What’s better than getting to marry the love of your life? Getting to marry them twice in three months. The same year, Cori got her dream job when she was hired as a Fire Fighter. I think our friends would say we live a very ‘normal’ life. Between work and school car lines, my life has turned out exactly how I always dreamed it would. Ryan just graduated high school and joined the Marines. Chase is a junior in high school and is an impressive swimmer. Bailey is in 7th grade and manages to get straight A’s, while going to swim practice six days a week and running track before school. If you would have told me life could be this good, I would have never believed you. I never got to experience the life we are able to provide for our kids, and the best part is I get to do it with my best friend. I often wish I could go back and give 19-year-old me a big hug and let her know it’s going to be OK, and who knows, maybe one day we’ll even get a boat.”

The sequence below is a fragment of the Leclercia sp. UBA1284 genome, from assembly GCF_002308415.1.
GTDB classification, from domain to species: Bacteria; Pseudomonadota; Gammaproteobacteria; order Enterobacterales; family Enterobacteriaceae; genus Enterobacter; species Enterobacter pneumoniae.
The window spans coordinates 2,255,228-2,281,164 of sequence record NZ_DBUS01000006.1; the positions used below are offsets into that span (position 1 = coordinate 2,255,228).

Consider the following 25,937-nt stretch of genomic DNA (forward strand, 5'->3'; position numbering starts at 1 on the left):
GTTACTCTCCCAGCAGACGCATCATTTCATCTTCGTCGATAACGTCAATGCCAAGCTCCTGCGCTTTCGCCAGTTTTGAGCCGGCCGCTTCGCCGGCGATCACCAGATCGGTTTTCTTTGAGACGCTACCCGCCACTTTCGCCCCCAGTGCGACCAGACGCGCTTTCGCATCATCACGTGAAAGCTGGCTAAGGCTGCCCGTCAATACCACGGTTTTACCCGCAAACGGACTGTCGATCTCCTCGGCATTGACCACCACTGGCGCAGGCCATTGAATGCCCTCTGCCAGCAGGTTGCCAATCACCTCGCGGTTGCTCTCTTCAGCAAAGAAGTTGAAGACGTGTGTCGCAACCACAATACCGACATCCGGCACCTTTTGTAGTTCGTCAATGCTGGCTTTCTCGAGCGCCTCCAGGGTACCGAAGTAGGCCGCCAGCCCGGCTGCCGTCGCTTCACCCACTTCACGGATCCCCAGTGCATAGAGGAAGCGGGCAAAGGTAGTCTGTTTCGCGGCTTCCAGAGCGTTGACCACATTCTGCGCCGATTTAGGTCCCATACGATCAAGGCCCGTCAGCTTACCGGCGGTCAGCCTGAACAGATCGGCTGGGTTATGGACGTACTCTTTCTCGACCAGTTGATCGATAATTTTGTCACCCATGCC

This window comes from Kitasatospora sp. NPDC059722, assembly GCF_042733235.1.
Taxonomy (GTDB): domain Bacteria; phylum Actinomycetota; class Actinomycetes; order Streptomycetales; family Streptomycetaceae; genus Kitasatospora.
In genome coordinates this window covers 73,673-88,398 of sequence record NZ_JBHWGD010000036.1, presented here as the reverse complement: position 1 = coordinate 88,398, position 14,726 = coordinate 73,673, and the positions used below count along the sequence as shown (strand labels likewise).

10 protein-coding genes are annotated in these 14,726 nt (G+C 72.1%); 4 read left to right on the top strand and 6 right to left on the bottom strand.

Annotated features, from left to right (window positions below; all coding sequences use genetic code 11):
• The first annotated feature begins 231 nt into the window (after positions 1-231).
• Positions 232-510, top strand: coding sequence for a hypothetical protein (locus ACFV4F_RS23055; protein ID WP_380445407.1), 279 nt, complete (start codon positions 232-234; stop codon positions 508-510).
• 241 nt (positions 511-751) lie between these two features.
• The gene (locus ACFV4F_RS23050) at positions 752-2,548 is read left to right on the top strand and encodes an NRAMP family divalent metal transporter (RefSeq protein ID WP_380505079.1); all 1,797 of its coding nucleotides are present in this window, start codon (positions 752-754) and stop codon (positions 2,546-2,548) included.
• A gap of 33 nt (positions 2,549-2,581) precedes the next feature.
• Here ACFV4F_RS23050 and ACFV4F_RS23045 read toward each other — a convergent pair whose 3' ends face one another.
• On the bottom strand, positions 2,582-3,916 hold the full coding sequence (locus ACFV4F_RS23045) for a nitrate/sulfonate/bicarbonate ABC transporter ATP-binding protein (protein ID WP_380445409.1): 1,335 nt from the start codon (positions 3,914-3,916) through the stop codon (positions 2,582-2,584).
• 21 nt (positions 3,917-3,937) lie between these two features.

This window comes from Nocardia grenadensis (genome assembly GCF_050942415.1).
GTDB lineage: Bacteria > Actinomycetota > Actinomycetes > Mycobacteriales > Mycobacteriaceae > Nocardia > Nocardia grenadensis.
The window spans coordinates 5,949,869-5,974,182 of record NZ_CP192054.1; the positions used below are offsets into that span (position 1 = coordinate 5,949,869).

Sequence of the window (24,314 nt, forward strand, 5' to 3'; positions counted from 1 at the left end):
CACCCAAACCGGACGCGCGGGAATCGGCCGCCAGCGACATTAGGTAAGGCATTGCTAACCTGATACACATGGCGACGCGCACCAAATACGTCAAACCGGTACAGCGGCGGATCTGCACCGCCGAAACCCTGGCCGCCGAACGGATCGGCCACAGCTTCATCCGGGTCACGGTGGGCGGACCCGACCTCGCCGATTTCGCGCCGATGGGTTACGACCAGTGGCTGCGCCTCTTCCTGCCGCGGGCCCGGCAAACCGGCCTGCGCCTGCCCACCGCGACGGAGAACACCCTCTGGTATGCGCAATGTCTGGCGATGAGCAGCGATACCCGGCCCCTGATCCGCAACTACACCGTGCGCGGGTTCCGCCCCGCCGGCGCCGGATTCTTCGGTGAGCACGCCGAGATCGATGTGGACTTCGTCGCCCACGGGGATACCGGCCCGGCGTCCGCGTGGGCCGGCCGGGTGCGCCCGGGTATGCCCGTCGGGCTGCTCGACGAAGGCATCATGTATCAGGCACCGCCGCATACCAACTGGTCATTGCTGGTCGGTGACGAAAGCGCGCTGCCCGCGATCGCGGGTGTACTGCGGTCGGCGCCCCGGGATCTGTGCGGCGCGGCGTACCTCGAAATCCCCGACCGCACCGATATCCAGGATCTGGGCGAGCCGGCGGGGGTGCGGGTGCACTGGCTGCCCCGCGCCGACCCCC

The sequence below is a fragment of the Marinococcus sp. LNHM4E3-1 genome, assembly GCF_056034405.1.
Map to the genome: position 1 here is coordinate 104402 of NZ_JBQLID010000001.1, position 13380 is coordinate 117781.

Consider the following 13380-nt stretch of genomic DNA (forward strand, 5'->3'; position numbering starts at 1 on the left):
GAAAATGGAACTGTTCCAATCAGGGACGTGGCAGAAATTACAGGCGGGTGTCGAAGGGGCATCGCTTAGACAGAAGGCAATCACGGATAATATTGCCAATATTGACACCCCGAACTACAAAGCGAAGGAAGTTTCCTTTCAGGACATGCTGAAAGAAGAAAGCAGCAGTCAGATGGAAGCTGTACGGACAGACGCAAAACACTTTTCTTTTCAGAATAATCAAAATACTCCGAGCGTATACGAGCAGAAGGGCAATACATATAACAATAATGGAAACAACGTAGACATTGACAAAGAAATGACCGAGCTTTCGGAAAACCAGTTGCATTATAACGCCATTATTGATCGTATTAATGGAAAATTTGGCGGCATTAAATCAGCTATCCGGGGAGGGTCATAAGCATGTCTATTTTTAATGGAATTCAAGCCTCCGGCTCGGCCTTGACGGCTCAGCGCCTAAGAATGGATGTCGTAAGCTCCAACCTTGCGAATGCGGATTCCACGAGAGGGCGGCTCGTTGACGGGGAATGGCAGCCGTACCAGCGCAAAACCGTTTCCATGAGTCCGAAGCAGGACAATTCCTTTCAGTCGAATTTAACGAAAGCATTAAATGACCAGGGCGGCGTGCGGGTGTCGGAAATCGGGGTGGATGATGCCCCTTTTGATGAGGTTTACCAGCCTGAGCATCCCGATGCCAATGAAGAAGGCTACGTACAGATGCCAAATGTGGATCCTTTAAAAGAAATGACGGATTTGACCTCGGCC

This story was submitted to Love What Matters by Ashley Foulds from South Florida. You can follow her journey on Instagram and TikTok. Submit your own story here and be sure to subscribe to our free email newsletter for our best stories, and YouTube for our best videos.